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Everything posted by borasaurus

  1. Hi and welcome to the forum. I just have some questions...is Louie kept as an outdoor dog? Is he motivated by anything? Also, what drew you to adopting him instead of waiting for the type of dog you were looking for to come into a rescue? I totally did the same thing, though. I wanted X dog and ended up with Y dog, so I can relate to how overwhelming it can be.
  2. After Kieran chewed through two Flexi-leashes I was done with those. He's not even a big dog, but using those I was constantly worried about the way the leash was as we walked. And they're kind of pricy
  3. Oh man, I'm obviously not urge to herd, but thanks for bringing this topic up again. I totally meant to save the recipe and then forgot about it until just now.
  4. Very true, but it's also much different being on a team versus competing on your own. That is what I mean when I say it's more of a people sport. You spend a lot more time with people on a flyball team.
  5. It might have to do with me being in the area flyball started in. There are a ton of teams around and the dues aren't that pricy. There are a lot of local tournaments as a result of all the teams.
  6. Another thing about flyball is that there's a lot of emphasis placed on getting a dog to tug as a reward. It's easier during a competition to just let the dog go and then run with the tug to motivate them to drive back. Kieran isn't toy motivated at all. I've really had to work on building toy drive, and it's still not to the point where I could pull out a motivating toy at practice and use it as a reward. His problem though is running to the box. Coming back, he's all speedy because he knows he's going to get a treat, so his not being on a tug doesn't really bother me.
  7. Yes, exactly. Kieran is the kind of "up for anything" sort of dog. He gets really excited at flyball and when he's taken out to practice. But I know he enjoys agility more just from how he performs.
  8. I think it's more of a people sport...just the impression I get. Like all the teams know each other and hang out every so often. For example, we just held a demo with a neighboring team at a dog festival. Kieran was crated for most of the time. Flyball does require a lot of thinking from the human, but for the dog eventually it becomes muscle memory. For now, it's been challenging for Kieran because he's been learning how to put every step together. However, I feel he's almost to the point where he won't have to think very much soon. I want him to learn that he has to go as fast as he can before he gets that muscle memory and stays a slowpoke. Next practice, I was thinking of asking if I could boxload for him instead of running him, so that he'd be driving toward me instead of away. There's definitely a lot of challenge on the human side. In agility, he and I constantly have to think. It feels like much more of a partnership. In flyball, a lot of thought goes into the lineup of the dogs and which dogs are going on which team (they race in different standards based on speed). So the preparation is more where a lot of the thinking goes. You still do have to think on the fly (hehe) during a competition if a dog isn't doing well or something else comes up. I think the most thinking has to be done by the boxloader though. I'm going to be moving soon and on a more restricted budget, to the point where I was thinking of which I would give up first. Agility is considerably more expensive than flyball, which I think is also what draws a lot of people to flyball. I don't think I'd be able to give up agility though over flyball. I think the best advice I could give is to go try it out and see how you and your dog like it. Our club lets people come to three or four practices for free before having to pay dues as a member.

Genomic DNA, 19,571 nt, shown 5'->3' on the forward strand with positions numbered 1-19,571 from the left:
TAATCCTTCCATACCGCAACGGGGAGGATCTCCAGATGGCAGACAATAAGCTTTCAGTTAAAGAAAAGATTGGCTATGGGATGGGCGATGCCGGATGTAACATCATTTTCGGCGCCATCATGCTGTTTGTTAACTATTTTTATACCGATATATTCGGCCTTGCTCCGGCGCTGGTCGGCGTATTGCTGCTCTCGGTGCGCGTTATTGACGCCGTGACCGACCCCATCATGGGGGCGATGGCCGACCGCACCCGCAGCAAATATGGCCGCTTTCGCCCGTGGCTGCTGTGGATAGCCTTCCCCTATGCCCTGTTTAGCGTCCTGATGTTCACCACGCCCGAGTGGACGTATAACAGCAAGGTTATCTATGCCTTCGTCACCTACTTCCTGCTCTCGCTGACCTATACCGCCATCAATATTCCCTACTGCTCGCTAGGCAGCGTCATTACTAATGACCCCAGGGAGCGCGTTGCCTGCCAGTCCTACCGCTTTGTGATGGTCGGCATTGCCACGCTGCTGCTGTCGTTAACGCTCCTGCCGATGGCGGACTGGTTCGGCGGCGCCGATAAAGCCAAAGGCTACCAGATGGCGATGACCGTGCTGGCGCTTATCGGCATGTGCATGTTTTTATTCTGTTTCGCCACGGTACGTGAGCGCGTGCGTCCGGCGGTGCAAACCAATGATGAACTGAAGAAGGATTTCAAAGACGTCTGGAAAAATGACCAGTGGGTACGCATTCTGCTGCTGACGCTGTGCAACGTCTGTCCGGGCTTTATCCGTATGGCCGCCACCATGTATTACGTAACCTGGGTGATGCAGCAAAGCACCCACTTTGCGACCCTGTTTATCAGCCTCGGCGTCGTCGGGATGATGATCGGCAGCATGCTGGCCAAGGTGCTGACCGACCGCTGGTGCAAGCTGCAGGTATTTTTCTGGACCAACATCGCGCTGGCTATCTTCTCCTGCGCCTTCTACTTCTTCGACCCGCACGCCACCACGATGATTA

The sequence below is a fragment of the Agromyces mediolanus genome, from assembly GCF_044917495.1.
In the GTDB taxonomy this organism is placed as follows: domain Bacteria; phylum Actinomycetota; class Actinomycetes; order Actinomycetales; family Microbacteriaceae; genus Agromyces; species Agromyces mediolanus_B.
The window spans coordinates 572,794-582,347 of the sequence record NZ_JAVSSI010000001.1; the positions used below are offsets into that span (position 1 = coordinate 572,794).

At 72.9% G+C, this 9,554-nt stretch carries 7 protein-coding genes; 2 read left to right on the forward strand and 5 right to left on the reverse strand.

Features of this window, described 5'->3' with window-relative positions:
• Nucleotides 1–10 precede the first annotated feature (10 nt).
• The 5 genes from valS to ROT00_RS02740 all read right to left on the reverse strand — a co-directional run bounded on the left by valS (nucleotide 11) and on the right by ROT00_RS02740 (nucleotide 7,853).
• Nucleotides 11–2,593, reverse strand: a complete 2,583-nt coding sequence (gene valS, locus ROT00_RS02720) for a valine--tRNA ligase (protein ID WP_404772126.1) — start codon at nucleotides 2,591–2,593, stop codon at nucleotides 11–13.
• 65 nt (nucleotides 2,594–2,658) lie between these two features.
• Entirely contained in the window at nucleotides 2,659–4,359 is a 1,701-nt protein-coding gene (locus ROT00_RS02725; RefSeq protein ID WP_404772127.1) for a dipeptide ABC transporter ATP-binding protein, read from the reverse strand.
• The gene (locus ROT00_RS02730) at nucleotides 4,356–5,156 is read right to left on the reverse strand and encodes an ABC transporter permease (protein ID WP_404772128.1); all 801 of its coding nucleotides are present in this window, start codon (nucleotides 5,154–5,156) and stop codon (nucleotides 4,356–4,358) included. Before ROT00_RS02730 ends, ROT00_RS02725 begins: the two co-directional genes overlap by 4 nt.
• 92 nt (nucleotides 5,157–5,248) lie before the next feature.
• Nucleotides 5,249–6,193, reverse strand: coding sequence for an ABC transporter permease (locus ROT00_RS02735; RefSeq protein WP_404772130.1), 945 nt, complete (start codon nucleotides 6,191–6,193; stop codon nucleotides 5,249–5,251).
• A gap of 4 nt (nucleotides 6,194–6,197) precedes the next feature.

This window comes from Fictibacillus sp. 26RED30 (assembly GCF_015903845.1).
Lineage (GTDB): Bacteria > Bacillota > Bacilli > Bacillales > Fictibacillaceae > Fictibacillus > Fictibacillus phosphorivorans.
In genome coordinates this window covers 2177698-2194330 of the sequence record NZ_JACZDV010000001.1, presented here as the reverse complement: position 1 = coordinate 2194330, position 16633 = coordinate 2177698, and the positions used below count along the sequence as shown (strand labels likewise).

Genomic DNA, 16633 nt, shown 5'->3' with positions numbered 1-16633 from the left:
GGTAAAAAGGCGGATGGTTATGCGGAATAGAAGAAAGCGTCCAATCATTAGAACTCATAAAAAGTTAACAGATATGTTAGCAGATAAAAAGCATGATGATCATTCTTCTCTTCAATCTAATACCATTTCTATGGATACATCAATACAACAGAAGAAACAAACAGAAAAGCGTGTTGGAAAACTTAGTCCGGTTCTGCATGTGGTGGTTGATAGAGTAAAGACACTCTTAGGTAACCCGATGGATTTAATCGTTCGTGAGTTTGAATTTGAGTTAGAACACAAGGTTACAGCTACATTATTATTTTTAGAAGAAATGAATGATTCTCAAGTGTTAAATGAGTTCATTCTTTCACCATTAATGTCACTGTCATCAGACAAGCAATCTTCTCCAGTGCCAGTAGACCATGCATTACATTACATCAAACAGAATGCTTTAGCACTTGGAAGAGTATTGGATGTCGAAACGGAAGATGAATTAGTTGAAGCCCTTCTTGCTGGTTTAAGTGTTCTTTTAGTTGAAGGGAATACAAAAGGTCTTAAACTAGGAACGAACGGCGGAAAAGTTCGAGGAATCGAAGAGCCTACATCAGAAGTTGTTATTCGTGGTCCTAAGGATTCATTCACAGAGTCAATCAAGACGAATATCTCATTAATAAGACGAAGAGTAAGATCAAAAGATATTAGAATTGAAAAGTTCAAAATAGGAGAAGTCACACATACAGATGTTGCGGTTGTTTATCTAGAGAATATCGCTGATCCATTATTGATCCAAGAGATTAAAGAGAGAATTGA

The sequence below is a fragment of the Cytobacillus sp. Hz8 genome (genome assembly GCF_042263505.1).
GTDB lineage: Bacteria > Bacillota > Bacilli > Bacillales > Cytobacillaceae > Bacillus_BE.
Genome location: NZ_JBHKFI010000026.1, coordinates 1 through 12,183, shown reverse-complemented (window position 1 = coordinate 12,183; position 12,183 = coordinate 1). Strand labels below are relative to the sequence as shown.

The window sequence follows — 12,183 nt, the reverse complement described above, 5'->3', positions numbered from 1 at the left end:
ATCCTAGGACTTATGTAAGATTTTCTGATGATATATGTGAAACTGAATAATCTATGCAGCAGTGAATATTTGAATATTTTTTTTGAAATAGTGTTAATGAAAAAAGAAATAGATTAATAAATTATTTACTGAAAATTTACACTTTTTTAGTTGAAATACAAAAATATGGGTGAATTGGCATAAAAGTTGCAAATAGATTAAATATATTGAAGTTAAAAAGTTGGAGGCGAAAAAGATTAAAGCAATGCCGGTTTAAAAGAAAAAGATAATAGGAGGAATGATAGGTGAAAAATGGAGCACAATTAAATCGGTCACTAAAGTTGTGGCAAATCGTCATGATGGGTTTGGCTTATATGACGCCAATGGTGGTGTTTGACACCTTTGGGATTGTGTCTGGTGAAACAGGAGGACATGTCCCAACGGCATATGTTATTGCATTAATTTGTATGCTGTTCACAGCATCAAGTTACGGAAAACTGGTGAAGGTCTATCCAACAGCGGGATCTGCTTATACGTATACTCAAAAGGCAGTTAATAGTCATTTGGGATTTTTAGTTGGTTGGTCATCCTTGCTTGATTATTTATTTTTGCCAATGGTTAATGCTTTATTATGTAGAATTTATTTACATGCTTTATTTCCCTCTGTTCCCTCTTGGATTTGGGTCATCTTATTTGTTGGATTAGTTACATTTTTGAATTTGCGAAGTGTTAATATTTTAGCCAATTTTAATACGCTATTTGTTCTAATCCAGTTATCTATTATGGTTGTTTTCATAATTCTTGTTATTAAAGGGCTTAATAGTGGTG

9. I tried to put Kieran on raw for a couple months. His stools just wouldn't stabilize enough for me to even think about moving to different protein sources or beyond chicken breast with bones. And I kept playing around with the ratios to find something that worked. He also scratched way more than he does on any other kind of diet. So far the best diet for him has been the home-cooked one.
  10. I think one of the biggest issues, at least for me, is building drive for flyball. Kieran is a fast dog, but you wouldn't know it if you watched him doing it. At practice, he just traipses over to the box, versus in agility he's a bullet and totally lights up.
  11. I'm on a flyball team, and I can say at this point I do much prefer agility. Since the courses always change, there's something different about the way agility is that flyball just doesn't match up to for me. Plus, with agility, I work with Kieran the entire time. For flyball, Kieran only gets out for about 10-15 minutes during the entire 1-2 hour practice. Doing that only once a week, I'm surprised he's doing full runs when we only started in April. Don't get me wrong, flyball is fun (and everyone has been telling me it's not really that great UNTIL you get out to a tournament). Just not as fun as agility, which we haven't even competed in yet. And I get more exercise doing agility, lol. I think flyball is something people bond over more, since it's completely a team sport. Also, you'd be surprised by the amount of things that can go wrong with running to a box to get a ball and coming back.
  12. Heh, so of course this past weekend, half the class was devoted to using the weave poles. He had them completely apart this time. I don't get why it's going backwards, but Kieran was fine with those because they were too far apart for him to see them as a closed set and try to weave down one side.